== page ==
“Unlike many places in the US, where dogs are put to sleep after a short time of being in a shelter, our shelter houses and takes care of dogs for years.”
By Tsivya Fox-Dobuler
Tzaar Baalei Chaim (Jerusalem Society for the Prevention of Cruelty to Animals-JSPCA) works tirelessly to place Israel’s stray dogs into loving homes in Israel and around the world. Though the organization has been around for about 80 years, its international efforts have been taking place for less than a year, and with great success.
“In the past 10 months, we have found homes for 11 dogs internationally and have another one ready for adoption. We only need to find an escort to take the dog from Israel to the US,” Chaya Beili, JSPCA Board member and adoption and intake coordinator, told United with Israel (UWI). “Israel has a large number of stray dogs due to people who do not spay their animals. Their dogs run wild, get pregnant and give birth in fields. Then, we face a wild dog challenge.”
Beili explained that Israelis generally do not want large dogs, as apartments are often small. Additionally, “brindle brown and black dogs or those with cut ears tend to be undesirable,” she said. “People often choose their dogs by color.”
The dedicated volunteer said that dogs can stay at her shelter for many years. “Unlike many places in the US, where dogs are put to sleep after a short time of being in a shelter, our shelter houses and takes care of dogs for years.”
Though JSPCA has been around for decades, encouraging international adoption of dogs less desirable to Israelis began as an unexpected project.
“One day, an American veterinarian named Shira Feinstein Oppenheim was visiting Israel from Colorado and called me,” Beili said. “She had found a stray dog in Ashkelon and wanted someone to take it in. I explained that the dog’s chances of being adopted in Israel were not great due to its size. She took the dog home herself. She then decided to help more stray dogs in Israel get adopted. We chose to focus on our toughest cases.”
Through Shira’s tireless efforts advertising the dogs in the US, she connected with Fly With Me, a rescue organization in Nova Scotia, Canada, and convinced them to add an international section for rescuing dogs from outside the US. Due to cold weather and large open spaces, Canada does not have an overpopulation of pets. Therefore, people there who want to adopt a dog have limited options, Beili said.
Once JSPCA finds a suitable family for a dog, it streamlines the adoption process as much as possible. “Every dog is fully vaccinated and sterilized,” Beili told UWI. “We raise money for the airfare, about $200 a dog, and the required dog carrier to travel, about $150.”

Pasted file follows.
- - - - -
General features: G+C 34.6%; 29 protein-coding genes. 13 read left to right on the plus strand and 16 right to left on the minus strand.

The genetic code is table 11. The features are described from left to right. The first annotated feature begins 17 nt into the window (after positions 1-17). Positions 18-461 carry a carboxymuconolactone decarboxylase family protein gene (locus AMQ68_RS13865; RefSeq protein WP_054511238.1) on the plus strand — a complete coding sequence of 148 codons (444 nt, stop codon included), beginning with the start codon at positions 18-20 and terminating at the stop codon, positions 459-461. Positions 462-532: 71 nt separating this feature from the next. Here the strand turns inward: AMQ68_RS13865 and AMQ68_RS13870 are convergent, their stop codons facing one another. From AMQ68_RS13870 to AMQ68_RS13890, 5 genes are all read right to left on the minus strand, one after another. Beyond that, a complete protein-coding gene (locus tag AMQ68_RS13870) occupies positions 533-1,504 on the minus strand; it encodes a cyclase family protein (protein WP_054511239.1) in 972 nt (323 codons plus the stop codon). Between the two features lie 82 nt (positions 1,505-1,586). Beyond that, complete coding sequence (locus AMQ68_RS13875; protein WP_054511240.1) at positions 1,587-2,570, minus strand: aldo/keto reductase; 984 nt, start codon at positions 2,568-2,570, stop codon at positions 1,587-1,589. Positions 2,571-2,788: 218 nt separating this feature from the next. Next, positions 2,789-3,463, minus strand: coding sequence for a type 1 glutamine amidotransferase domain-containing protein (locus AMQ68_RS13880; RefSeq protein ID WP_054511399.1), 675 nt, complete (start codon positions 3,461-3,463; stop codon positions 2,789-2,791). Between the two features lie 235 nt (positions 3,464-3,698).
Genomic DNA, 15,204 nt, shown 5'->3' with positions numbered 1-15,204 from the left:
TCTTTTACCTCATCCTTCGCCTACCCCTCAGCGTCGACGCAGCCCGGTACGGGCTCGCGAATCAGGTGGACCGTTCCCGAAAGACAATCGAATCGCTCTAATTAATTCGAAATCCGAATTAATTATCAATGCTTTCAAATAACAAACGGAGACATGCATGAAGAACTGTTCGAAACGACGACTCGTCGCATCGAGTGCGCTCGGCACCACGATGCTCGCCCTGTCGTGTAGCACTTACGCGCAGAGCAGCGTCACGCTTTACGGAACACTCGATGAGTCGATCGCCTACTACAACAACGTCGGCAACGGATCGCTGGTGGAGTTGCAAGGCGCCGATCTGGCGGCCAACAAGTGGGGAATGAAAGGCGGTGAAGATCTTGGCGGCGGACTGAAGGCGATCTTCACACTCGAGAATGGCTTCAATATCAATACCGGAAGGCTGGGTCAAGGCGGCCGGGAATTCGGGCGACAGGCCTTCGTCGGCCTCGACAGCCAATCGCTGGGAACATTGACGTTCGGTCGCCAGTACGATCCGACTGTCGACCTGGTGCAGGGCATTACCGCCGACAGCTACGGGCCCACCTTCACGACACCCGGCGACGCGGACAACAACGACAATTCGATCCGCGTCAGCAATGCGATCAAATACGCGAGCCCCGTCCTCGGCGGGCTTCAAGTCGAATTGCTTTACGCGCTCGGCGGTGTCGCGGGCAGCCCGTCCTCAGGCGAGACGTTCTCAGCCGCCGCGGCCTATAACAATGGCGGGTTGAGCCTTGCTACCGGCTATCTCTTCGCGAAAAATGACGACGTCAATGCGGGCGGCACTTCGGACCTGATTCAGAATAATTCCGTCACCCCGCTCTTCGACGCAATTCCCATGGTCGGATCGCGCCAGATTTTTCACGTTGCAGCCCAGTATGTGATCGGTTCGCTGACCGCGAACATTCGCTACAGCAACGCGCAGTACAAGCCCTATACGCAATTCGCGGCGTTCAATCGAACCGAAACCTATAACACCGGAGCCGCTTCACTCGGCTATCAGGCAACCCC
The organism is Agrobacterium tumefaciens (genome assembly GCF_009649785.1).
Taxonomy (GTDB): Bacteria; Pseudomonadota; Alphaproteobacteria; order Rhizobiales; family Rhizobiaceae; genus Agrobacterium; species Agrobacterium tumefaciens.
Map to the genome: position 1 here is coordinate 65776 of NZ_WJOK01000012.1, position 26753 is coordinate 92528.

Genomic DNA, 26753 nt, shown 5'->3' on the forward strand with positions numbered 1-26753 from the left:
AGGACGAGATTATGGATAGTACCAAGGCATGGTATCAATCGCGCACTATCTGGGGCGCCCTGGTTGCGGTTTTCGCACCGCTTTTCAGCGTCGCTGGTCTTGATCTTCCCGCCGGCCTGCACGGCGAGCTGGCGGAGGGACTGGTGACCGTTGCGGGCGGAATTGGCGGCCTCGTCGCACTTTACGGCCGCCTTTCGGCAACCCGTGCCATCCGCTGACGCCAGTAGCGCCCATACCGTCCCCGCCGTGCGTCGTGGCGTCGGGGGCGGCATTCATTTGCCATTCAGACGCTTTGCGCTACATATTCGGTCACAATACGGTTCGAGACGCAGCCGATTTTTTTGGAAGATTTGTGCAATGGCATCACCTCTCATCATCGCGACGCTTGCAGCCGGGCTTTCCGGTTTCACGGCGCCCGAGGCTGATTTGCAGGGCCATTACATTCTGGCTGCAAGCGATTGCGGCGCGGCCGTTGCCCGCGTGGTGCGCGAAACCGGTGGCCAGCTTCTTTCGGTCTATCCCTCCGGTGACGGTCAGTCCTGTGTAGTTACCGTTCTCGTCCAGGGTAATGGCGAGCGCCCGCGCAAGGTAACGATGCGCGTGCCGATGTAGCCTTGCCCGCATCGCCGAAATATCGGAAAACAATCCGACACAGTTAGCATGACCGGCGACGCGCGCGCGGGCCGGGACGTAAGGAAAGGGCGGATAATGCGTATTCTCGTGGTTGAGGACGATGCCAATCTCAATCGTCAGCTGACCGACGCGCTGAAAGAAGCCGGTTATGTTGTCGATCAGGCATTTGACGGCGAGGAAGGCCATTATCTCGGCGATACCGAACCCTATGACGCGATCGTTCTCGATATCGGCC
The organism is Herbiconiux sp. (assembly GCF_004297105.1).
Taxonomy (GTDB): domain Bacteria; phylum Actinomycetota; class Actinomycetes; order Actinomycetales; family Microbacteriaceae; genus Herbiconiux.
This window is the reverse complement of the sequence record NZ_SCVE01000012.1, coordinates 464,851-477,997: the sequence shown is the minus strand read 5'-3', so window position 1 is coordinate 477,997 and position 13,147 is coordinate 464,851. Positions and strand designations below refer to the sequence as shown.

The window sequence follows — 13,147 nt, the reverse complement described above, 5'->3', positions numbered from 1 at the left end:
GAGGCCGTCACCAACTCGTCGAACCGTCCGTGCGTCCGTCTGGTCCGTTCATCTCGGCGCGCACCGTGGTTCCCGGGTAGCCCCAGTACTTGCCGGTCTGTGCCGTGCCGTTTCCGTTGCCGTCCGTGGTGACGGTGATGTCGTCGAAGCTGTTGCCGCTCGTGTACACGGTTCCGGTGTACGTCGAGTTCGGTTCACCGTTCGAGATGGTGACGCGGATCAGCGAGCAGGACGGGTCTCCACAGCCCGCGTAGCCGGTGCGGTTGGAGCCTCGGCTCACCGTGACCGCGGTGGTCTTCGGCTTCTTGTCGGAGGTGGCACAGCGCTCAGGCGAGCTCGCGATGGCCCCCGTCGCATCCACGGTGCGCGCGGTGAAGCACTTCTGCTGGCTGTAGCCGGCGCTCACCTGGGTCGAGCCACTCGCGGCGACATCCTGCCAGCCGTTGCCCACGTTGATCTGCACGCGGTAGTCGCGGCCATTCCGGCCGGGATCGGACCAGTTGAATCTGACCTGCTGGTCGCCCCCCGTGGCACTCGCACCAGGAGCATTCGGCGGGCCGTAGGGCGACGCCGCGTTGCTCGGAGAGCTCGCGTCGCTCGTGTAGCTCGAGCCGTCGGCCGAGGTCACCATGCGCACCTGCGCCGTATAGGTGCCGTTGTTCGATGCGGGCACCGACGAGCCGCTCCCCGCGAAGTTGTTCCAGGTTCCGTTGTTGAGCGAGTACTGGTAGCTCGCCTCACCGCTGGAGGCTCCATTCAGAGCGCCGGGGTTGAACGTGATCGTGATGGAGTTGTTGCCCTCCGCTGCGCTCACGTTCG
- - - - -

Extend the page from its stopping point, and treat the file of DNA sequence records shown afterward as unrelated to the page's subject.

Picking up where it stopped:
They are always seeking people traveling from Israel to the US who are willing to meet the volunteer handler on the other side. “A volunteer meets a traveler on the Israeli side and handles all the bureaucracy,” Beili continued. “Then, the traveler retrieves the dog on the other side and meets with a volunteer waiting for its arrival.”
Jen Batsheva Goldman, an American-Israel, just delivered a dog to a handler in America. “I found this so meaningful to do,” Goldman told UWI. “It’s providing these dogs with a real home, a home out of a cage in a shelter. It was made so easy by JSPCA. I’d do it again in a minute.”
A recent Facebook post demonstrates both the excitement when a dog is successfully adopted as well as the coordination and effort it takes from various organizations and volunteers.
WOW! Our hearts are so full this morning as Mantra and Chicco have arrived safely in the USA and are settling in for a few weeks before heading to their forever homes in Canada! This mission would not be possible without the collaboration of several different rescues. I am so happy we all are able to work together!
Thank you to Second Chance Rescue NYC Dogs, JSPCA – Jerusalem Society for the Prevention of Cruelty to Animals, Fly With Me Animal Rescue, Next Chance Rescue, and Don’t Panic Nepali Dogs for all of your help in getting these dogs to the USA and to their temporary and forever homes!!!
“Tzaar Baalei Chaim” is a biblical decree that forbids one to hurt animals. Rather, a person must show compassion for all living creatures. Clearly, Beili and her expanding team of volunteers are doing just that.